The cover art for the Nels Cline Singers’ double-CD Initiate consists entirely of pictures of the Large Hadron Collider. This makes sense. There’s a major mad-scientist vibe to this music. Just as the LHC has prompted fears of inadvertently creating a black hole and thus dooming mankind, Cline’s brand of thorny, noisy, technologically sophisticated jazz seems perpetually and tantalizingly on the verge of collapse.
After a fragile collage of loops opens the album, the trio slams in with “Floored”. Over an intensely funky groove that evokes Jack Johnson-era Miles Davis, Cline provides a six-minute master class in why he’s a guitarist worth paying attention to. Harmonically forward-thinking and impossibly dextrous, Cline quickly moves past the standard jazz vocabulary to incorporate thoroughly novel touches—effects pedals sample riffs and play them back in reverse, and screeching blasts of white noise finish what ordinary dissonance started. Miles Davis’ music of the early ‘70s seems a valuable point of reference, in that one hesitates to call this jazz in the traditional sense. At this point it’s just music.
Good music, too. The studio half benefits from being one of Cline’s more accessible offerings. The funkiness of “Floored”, the Bill Frisell-like Americana of “Grow Closer”, the epic rock textures of “Red Line to Greenland” provide a starting point for those who might have struggled to get past the more intense dissonances of Draw Breath, the last offering from the Singers, or last year’s solo effort Coward.
If the first disc has a flaw, it’s that there’s a certain sameness to the Singers’ method. Most of the tracks are built around a phrase, riff, or chord sequence, which they repeat with variations until they’ve finished with it. Cline’s guitar will eventually make a strange noise—some tracks are nothing more than the most interesting sound he can conjure up at a given moment. While those sounds are usually pretty damn cool, “Grow Closer” and “Divining” wind up emerging as highlights by holding off on some of the digital trickery and focusing on slightly more conventional melodicism. In this context, when the loops and samples do surface a few minutes into “Divining”, they are much more effective.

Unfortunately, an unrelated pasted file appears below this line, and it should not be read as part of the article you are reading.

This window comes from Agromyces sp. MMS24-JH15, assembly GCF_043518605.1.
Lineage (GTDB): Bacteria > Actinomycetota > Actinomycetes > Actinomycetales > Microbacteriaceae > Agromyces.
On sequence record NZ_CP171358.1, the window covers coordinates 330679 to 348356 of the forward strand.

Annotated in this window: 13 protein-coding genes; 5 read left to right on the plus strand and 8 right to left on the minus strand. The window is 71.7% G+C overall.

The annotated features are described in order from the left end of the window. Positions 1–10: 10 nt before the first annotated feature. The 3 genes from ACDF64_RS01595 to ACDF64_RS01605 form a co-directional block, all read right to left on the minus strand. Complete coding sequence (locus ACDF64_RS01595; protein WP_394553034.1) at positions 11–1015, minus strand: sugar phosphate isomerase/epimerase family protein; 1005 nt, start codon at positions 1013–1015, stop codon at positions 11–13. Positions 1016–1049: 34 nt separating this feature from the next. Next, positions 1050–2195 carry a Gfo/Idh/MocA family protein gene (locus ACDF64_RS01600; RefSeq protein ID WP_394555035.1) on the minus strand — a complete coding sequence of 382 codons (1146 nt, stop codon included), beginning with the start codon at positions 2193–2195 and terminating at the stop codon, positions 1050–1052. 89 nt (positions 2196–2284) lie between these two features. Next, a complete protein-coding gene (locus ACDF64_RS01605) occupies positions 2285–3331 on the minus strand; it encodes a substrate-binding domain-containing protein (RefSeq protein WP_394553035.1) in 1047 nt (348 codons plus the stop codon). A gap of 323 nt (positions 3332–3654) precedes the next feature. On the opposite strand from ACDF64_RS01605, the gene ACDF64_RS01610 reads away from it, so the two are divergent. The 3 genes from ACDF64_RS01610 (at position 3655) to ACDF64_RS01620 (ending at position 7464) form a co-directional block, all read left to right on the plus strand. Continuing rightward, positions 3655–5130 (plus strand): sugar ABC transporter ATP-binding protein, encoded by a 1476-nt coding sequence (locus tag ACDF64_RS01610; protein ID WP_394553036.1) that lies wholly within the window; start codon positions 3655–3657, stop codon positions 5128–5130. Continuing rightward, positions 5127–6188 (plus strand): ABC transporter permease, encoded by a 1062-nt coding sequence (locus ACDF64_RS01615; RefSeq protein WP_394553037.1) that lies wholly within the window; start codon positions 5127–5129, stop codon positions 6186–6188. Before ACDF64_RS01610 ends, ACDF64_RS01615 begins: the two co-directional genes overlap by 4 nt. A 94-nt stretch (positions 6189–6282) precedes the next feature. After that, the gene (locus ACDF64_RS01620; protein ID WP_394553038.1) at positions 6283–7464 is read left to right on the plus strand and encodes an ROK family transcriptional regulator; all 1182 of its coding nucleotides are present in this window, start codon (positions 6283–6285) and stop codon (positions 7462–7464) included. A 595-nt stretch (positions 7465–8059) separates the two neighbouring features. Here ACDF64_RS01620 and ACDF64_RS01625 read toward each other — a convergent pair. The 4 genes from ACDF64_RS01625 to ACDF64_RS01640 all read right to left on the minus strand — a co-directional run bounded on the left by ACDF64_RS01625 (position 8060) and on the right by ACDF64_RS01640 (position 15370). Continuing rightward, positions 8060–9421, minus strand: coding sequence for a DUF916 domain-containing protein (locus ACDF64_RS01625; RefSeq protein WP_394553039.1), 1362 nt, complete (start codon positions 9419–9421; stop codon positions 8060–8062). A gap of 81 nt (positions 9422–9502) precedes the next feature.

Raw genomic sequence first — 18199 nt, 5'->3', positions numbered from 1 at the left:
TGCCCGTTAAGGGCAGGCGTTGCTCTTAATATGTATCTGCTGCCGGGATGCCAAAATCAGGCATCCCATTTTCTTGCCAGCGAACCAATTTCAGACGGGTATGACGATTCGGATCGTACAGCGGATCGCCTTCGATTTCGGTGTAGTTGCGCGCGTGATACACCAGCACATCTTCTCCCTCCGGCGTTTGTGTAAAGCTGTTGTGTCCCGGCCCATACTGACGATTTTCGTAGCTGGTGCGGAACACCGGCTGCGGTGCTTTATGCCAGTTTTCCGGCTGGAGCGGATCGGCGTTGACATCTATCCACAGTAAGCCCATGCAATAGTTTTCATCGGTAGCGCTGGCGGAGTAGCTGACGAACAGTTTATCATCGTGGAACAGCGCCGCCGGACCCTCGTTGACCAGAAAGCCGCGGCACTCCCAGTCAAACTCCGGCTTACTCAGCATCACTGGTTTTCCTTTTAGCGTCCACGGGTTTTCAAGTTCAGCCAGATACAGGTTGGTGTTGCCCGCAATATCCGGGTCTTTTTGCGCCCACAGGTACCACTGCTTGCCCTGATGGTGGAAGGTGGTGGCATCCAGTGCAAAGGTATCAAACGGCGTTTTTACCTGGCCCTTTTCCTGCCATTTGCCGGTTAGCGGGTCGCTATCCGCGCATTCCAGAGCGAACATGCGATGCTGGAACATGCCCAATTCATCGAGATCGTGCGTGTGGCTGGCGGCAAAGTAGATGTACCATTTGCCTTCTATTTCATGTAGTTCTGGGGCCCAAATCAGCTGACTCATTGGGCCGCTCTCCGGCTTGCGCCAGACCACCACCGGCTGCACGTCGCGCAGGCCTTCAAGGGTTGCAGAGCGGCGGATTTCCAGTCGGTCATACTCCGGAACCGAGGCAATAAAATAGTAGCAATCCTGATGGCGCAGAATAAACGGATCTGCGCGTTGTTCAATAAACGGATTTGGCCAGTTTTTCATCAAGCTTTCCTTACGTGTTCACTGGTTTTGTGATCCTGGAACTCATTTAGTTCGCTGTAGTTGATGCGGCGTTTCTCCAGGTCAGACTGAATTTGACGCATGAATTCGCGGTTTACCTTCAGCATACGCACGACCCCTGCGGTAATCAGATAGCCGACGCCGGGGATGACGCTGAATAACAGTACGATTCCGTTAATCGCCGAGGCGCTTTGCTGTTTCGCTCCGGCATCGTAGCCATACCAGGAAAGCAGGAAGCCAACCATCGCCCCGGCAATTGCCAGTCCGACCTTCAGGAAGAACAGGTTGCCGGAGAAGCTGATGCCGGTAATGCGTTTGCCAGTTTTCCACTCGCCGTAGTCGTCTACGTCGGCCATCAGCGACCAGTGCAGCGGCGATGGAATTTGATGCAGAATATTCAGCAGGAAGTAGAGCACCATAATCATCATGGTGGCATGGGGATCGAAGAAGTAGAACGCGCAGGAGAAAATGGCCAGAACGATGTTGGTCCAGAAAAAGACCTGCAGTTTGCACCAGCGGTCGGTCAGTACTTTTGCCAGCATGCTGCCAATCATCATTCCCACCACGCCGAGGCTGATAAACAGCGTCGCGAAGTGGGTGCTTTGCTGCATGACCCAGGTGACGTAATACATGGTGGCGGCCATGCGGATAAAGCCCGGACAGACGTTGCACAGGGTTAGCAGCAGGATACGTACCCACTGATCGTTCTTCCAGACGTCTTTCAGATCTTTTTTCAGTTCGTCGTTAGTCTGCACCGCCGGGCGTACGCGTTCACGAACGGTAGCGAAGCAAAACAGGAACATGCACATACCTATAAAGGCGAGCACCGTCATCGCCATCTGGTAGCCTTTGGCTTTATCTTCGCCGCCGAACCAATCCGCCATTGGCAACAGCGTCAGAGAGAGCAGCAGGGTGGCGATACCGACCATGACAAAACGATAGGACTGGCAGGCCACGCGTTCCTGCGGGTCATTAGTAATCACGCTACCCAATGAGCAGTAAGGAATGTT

The live disc is more of a mixed bag. Versions of Joe Zawinul’s “Boogie Woogie Waltz” and Carla Bley’s “And Now the Queen, alongside Cline’s own “Blues, Too” (a tribute to jazz guitar giant Jim Hall), provide a clearer sense of Cline’s relationship to jazz. “Thurston County”, originally from Coward, benefits greatly from its new trio setting. When bassist Devin Hoff and drummer Scott Amendola enter about halfway through, it feels like day breaking, before all its disparate elements cohere into a tense rocker. The minimalist, repetitive “Forge” is significantly harder going, though, and the 11-minute avant-garde spray of “Fly Fly” will test the patience of all but the most forgiving and open-minded listeners.
I came to Cline’s music as I imagine most do nowadays, wondering what the new hotshot guitarist in Wilco does when left to his own devices. Fans of that band’s genre-bending tendencies will not be disappointed. Cline’s take on jazz reveals a musically omnivorous sensibility, restlessly creative and very, very cool. Check it out.
// Sound Affects
"The man whose songs were recorded by Johnny Cash, Alan Jackson, Ricky Skaggs, David Allan Coe, The Highwaymen, and countless others succumbs to time’s cruel cue that the only token of permanence we have to offer are the effects of shared moments and memories.READ the article